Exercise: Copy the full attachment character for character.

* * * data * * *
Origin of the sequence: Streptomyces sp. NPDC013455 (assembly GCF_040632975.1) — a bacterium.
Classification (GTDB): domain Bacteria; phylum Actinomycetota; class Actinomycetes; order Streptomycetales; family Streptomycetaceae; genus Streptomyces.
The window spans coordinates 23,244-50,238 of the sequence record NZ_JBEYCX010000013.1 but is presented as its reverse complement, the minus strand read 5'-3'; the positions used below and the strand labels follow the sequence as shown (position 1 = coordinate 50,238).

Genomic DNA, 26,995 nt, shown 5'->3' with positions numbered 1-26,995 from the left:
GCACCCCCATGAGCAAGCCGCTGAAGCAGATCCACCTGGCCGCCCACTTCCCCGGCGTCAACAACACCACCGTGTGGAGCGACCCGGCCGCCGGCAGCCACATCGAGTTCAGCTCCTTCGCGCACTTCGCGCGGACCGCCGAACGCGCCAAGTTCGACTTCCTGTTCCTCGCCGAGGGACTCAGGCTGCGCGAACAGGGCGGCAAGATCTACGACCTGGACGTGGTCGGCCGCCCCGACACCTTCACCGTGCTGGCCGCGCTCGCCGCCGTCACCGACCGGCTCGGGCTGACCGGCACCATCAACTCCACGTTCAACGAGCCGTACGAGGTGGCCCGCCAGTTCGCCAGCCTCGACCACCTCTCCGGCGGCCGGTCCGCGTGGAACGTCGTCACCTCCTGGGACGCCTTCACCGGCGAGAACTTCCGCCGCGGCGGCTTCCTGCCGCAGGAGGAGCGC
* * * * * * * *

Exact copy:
Origin of the sequence: Streptomyces sp. NPDC013455 (assembly GCF_040632975.1) — a bacterium.
Classification (GTDB): domain Bacteria; phylum Actinomycetota; class Actinomycetes; order Streptomycetales; family Streptomycetaceae; genus Streptomyces.
The window spans coordinates 23,244-50,238 of the sequence record NZ_JBEYCX010000013.1 but is presented as its reverse complement, the minus strand read 5'-3'; the positions used below and the strand labels follow the sequence as shown (position 1 = coordinate 50,238).

Genomic DNA, 26,995 nt, shown 5'->3' with positions numbered 1-26,995 from the left:
GCACCCCCATGAGCAAGCCGCTGAAGCAGATCCACCTGGCCGCCCACTTCCCCGGCGTCAACAACACCACCGTGTGGAGCGACCCGGCCGCCGGCAGCCACATCGAGTTCAGCTCCTTCGCGCACTTCGCGCGGACCGCCGAACGCGCCAAGTTCGACTTCCTGTTCCTCGCCGAGGGACTCAGGCTGCGCGAACAGGGCGGCAAGATCTACGACCTGGACGTGGTCGGCCGCCCCGACACCTTCACCGTGCTGGCCGCGCTCGCCGCCGTCACCGACCGGCTCGGGCTGACCGGCACCATCAACTCCACGTTCAACGAGCCGTACGAGGTGGCCCGCCAGTTCGCCAGCCTCGACCACCTCTCCGGCGGCCGGTCCGCGTGGAACGTCGTCACCTCCTGGGACGCCTTCACCGGCGAGAACTTCCGCCGCGGCGGCTTCCTGCCGCAGGAGGAGCGC